Melbourne-based property group, Moremac, is paving the way with the first residential estate in Victoria to use recycled, post-consumer materials in its roads.
Located in the booming growth corridor of Sunbury in Melbourne’s North-West, Moremac’s Kingsfield estate is setting the benchmark for community-focused, sustainable living with a bold commitment that is seeing recycled materials melted down and used for bitumen.
Made from repurposed goods like glass, soft plastics, tyres and cartridges, Reconophalt is a road surfacing material that offers a sustainable solution for single-use waste that would otherwise end up as landfill.
One kilometre of recycled Reconophalt road can contain as many as 500,000 plastic bags, 165,000 glass bottles and 12,000 used printer cartridges.
By driving an upcycled approach to infrastructure, the project will see up to 30 per cent less carbon dioxide generated during the production of road properties, decrease scarce and raw materials used, and provide an avenue for waste which ends up as pollutants in the environment.
Located just 35 minutes from Melbourne CBD, Kingsfield is an environmental green space, surrounded by kilometres of natural reserve, winding waterways and an abundance of wildlife.
Director of Moremac Property Group, Byrce Moore, said the Kingsfield development factors in a host of sustainability initiatives.
“50 per cent of the project has been dedicated to open space for parks and walking tracks as well as to maintain and protect the natural wetlands and conservation reserve; this is all part of our commitment to leaving the site in a better place than when it was purchased.”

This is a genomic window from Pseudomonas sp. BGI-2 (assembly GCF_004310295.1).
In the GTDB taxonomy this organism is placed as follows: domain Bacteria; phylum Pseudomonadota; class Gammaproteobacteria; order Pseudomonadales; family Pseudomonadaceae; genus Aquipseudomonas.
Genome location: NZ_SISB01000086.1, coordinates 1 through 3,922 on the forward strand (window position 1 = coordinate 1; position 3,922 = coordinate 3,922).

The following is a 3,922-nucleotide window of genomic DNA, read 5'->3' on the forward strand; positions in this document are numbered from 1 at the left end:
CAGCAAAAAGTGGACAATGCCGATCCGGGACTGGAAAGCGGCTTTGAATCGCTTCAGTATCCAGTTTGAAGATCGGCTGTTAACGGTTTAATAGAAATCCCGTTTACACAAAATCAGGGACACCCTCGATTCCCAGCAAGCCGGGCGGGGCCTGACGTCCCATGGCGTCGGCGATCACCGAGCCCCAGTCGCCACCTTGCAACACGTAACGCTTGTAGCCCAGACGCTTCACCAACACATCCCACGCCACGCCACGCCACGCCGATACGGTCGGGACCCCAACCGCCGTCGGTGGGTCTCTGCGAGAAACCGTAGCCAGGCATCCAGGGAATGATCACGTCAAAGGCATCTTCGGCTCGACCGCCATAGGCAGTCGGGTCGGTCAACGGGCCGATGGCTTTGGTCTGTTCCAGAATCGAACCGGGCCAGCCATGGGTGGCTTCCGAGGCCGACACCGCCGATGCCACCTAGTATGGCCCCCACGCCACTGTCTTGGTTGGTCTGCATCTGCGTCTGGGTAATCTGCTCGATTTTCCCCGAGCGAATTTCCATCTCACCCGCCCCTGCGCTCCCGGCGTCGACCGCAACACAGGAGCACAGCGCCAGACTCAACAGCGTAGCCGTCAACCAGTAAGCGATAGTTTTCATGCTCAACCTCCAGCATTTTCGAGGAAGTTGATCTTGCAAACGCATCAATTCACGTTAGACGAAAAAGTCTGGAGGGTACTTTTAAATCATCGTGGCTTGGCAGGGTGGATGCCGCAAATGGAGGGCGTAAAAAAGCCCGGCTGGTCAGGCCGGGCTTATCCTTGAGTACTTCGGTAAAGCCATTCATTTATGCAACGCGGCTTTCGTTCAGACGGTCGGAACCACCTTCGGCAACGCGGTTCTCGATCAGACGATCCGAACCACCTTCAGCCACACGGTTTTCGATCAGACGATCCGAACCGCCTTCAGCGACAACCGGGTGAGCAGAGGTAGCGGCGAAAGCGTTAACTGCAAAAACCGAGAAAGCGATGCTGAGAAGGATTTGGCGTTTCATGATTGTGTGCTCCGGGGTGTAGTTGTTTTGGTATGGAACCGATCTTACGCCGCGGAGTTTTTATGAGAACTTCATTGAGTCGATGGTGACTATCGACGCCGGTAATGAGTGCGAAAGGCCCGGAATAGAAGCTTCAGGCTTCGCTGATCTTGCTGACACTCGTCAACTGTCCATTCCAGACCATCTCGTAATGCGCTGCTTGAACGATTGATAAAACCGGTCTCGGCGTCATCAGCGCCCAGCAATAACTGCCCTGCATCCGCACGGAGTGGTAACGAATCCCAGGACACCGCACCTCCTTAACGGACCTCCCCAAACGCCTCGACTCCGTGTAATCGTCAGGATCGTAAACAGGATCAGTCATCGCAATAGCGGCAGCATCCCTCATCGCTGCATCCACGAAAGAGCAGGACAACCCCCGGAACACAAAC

“In addition to this, each purchaser at Kingsfield will receive a $2,000 incentive to put towards solar powering their homes,” Mr Moore shared.
The next step for the project is to establish a Community Sustainability Fund to unite local minds into forging a circular economy. Moremac and Kingsfield representatives will connect regularly with the aim of continuing to innovate and grow in the sustainability space.
“This includes everything from additional planting and improvements in conservation areas, propose solar powering options for the future town centre to community veggie gardens. We want the people closest to the area to contribute their ideas to the betterment of the community.”
“Through undertaking these initiatives we hope to see economic, social and environmental value for the communities we grow today, and the ones that will enjoy the spaces tomorrow and into the future,” he commented.
Kingsfield currently has 300 homes sold, and upon completion will be home to 6,500 residents.